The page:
Friday, July 19, 2024
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Medical Zoning Revised, Amid Methadone Clinic Concerns

Cookeville City Council voted unanimously Thursday to amend the zoning code, clarifying the rules for where certain medical facilities, including methadone clinics, could locate.

But after the vote, multiple council members made it clear that they do not want a methadone facility in Cookeville.

Mayor Laurin Wheaton said the city’s current zoning rules were too restrictive and considered discriminatory under federal law. Attorney Danny Rader said a review of the previous ordinance did find some “deficiencies.”

“What we’re looking at for the city of Cookeville is what’s the best thing for the city of Cookeville with respect to not just this use, but broader uses, but the same kind of traffic and other things like that,” Rader said. “Because the law doesn’t allow the city to discriminate against methadone clinics as a user under the A.D.A or the R.A. (Recovery Act). But the city can have and should have broad restrictions on high traffic volume issues or distributors of controlled substances. In this case, with respect to methadone specifically, that’s not really what this change is about.”

Rader added that a methadone clinic could not be located in Cookeville without a provider going through the state to determine if such a clinic is needed here.

“Same if you wanted to open an emergency room, a standalone emergency room, or you wanted to open a new hospital in the community, you have to go get that,” Rader said.

The zoning change approved Thursday night creates a new use, called “regional medical services.” Community Development Director Jon Ward said that covers multiple types of health care facilities, including surgery, dentistry, chiropractic, and osteopathic services. The code sets out specific rules concerning where such facilities can be located, access to roads, rules on loitering, waiting areas and licensing.

Cedar Recovery challenged the city’s rules on methadone clinics earlier this year, resulting in the changes.

“We had some issues that were criticized with the application to change the ordinance,” Rader said. “And we looked at those carefully, looked at some case law on it, and decided that it was appropriate to make some changes. We worked to make broader changes and create this new, broader use, the regional medical services use with the restrictions that are appropriate to the broader use, considering things like traffic and other issues that relate to these broader uses.”

Cedar Recovery Chief Strategy Officer Paul Trivette said the firm does want to open a clinic at 201 North Oak Avenue, adjacent to Cookeville Regional. He said the need in the region is great.

Following the council’s approval of the zoning change, Council Member Eric Walker urged Cedar Recovery officials to look elsewhere.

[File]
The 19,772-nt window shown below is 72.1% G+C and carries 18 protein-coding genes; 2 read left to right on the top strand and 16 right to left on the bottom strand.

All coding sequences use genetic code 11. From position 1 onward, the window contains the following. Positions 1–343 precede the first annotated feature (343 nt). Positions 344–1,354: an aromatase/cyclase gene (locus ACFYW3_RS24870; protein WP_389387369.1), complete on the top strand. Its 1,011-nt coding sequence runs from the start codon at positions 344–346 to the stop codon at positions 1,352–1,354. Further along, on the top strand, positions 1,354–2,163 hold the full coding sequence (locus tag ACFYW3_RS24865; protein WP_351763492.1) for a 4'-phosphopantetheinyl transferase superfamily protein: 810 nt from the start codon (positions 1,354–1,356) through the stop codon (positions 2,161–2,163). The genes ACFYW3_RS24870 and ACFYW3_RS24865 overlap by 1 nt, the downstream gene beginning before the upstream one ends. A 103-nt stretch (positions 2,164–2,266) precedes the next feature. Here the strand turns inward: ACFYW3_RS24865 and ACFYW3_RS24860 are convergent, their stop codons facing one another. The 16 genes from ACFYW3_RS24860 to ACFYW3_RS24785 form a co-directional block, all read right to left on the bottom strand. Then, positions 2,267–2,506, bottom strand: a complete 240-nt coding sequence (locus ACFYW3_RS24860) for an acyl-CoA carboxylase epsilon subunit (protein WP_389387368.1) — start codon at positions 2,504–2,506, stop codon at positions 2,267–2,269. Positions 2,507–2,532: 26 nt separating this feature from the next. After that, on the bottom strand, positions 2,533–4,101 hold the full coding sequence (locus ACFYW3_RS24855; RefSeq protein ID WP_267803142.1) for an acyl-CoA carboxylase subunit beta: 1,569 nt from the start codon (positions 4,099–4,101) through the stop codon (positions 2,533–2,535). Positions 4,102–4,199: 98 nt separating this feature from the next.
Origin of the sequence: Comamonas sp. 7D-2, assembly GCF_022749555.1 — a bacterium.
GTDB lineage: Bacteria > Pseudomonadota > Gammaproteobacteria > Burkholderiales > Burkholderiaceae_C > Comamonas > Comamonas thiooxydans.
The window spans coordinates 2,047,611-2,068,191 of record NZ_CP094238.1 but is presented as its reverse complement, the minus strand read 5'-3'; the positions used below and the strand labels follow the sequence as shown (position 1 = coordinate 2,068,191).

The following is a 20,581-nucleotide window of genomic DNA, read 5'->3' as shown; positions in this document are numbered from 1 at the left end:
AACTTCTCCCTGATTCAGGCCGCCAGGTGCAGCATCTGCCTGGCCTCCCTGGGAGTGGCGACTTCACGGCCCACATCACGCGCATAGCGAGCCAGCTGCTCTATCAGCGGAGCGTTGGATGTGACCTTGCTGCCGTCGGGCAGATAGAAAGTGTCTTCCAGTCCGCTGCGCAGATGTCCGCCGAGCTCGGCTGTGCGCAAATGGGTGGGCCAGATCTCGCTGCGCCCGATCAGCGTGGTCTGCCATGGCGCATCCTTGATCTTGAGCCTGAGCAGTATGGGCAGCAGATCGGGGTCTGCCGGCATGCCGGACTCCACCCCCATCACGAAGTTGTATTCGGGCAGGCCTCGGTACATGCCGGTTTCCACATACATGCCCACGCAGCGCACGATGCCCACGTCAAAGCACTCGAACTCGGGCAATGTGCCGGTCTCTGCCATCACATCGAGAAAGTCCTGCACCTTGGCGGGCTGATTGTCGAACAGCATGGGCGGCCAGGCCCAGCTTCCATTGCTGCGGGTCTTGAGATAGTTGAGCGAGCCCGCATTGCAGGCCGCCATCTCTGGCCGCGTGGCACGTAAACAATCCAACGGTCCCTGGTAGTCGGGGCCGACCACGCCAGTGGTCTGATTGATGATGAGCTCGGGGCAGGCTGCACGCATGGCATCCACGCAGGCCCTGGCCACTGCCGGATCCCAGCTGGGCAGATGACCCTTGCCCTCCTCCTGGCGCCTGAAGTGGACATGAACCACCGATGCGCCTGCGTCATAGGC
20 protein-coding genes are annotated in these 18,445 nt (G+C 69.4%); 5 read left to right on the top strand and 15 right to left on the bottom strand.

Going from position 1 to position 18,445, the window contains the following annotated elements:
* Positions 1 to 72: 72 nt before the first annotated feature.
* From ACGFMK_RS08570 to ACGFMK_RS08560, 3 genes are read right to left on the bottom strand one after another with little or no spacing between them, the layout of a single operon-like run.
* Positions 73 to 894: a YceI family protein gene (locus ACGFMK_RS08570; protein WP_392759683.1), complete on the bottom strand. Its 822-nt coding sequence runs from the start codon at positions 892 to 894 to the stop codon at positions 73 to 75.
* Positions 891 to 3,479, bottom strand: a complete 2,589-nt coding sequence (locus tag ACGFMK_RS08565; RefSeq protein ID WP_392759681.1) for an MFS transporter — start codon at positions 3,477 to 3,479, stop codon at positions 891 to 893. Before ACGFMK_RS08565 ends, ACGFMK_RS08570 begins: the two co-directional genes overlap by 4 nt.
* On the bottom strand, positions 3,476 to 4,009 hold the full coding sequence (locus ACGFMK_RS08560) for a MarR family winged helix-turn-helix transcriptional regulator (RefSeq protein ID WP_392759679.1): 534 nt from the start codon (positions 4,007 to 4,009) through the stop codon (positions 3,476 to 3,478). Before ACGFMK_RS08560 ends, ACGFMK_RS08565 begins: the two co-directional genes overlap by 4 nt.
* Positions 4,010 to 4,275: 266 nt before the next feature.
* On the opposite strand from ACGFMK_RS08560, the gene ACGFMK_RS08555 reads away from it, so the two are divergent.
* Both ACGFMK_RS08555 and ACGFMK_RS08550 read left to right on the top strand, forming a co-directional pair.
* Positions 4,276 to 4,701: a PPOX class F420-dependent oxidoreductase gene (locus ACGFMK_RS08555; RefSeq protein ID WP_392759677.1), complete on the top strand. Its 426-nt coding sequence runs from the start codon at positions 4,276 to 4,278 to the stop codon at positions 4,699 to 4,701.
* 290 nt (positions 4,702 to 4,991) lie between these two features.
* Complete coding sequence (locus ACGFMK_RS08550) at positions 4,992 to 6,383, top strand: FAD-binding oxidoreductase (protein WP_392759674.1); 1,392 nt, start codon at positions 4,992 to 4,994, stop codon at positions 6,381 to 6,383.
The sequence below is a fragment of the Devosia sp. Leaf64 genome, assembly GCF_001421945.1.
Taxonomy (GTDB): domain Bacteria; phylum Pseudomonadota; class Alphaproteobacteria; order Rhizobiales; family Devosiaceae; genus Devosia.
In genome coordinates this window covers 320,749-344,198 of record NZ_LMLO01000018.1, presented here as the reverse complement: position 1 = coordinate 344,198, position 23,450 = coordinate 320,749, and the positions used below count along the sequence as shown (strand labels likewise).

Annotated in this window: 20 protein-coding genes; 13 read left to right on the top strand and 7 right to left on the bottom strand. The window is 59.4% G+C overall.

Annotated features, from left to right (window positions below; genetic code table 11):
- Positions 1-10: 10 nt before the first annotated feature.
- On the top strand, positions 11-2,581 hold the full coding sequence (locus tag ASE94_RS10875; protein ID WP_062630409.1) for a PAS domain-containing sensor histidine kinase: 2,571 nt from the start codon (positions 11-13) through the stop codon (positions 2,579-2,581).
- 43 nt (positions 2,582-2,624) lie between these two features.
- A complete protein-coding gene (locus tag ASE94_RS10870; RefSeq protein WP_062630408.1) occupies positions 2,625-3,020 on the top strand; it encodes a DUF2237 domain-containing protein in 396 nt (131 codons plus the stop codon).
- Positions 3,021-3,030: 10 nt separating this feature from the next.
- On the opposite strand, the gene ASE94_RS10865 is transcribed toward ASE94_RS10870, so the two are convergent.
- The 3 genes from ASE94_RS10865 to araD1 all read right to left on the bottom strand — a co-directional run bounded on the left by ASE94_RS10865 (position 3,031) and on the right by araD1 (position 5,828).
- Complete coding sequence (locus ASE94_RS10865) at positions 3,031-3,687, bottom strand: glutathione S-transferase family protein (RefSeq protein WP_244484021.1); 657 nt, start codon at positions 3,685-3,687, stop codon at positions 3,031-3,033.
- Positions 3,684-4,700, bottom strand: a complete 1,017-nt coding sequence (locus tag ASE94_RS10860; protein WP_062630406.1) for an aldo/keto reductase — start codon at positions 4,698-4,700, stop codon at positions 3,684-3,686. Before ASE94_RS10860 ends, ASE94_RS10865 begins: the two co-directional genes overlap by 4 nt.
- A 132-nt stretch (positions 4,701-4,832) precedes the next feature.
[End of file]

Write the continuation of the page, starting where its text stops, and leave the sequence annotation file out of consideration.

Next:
“I don’t feel like Cookeville is the right place for that type of treatment,” Walker said. “We’re not a big city. In 20 years from now, that may be a different discussion, but as of right now, I think Cookeville needs to worry about taking care of Cookeville, taking care of its surrounding partners. The idea that we become a regional hub for this, I don’t think the community wants that. There’s been a lot of discussion amongst this in the community, and I would just encourage you guys to hear that. From my perspective, I don’t think this community wants a methadone clinic in its community.”

Elijah Willis spoke during the public hearing. As the director for Next Step for Life, Willis said council members do not understand how those dealing with addiction would travel to Cookeville to take advantage of a methadone clinic. Willis said he knows because he did it at a similar facility in Knoxville.

“You’ll fight like hell to keep this hell out of Cookeville,” Willis said. “You have no idea what you’re about to open up. People are going to travel far and wide.”

Cedar Recovery Medical Director Stephen Lloyd disagreed.

“As far as bringing people with addiction issues into Cookeville and Putnam County, I got news for you, you already know this, they’re already here,” Lloyd said. “And so we’re talking about providing this in a way that helps them find a path to meaningful recovery. It’s not a sin, it’s not trading one drug for another. And it’s about providing help for the people of Putnam County and surrounding areas that need it without driving long distances. And that’s a fact.”

Six public hearings set for June 6. That includes the rezoning of property at 1331 South Maple Avenue as well as property at State Street and Bybee Avenue. Another hearing would close, abandon, and declare as surplus property undeveloped right-of-way at Park Street at North Willow Avenue.

Council appointed Danny Rader and Andrew Binkley to another term on the Putnam County Library Board of Trustees. Each will serve an additional three years. Three of the seven board members are appointed by the City of Cookeville.

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